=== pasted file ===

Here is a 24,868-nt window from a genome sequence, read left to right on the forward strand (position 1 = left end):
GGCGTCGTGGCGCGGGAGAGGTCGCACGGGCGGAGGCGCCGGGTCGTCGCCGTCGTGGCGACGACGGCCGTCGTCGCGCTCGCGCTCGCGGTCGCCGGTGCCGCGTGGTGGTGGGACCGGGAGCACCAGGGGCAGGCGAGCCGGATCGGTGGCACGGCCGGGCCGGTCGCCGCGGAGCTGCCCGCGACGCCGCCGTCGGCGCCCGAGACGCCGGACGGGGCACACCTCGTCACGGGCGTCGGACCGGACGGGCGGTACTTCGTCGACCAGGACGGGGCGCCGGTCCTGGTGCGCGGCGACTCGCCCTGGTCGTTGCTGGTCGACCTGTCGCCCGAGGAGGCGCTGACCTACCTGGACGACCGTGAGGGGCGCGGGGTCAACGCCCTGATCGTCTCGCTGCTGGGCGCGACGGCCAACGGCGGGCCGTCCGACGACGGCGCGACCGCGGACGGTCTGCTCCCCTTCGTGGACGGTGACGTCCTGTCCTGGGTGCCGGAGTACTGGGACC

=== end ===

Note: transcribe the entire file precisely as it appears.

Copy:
Here is a 24,868-nt window from a genome sequence, read left to right on the forward strand (position 1 = left end):
GGCGTCGTGGCGCGGGAGAGGTCGCACGGGCGGAGGCGCCGGGTCGTCGCCGTCGTGGCGACGACGGCCGTCGTCGCGCTCGCGCTCGCGGTCGCCGGTGCCGCGTGGTGGTGGGACCGGGAGCACCAGGGGCAGGCGAGCCGGATCGGTGGCACGGCCGGGCCGGTCGCCGCGGAGCTGCCCGCGACGCCGCCGTCGGCGCCCGAGACGCCGGACGGGGCACACCTCGTCACGGGCGTCGGACCGGACGGGCGGTACTTCGTCGACCAGGACGGGGCGCCGGTCCTGGTGCGCGGCGACTCGCCCTGGTCGTTGCTGGTCGACCTGTCGCCCGAGGAGGCGCTGACCTACCTGGACGACCGTGAGGGGCGCGGGGTCAACGCCCTGATCGTCTCGCTGCTGGGCGCGACGGCCAACGGCGGGCCGTCCGACGACGGCGCGACCGCGGACGGTCTGCTCCCCTTCGTGGACGGTGACGTCCTGTCCTGGGTGCCGGAGTACTGGGACC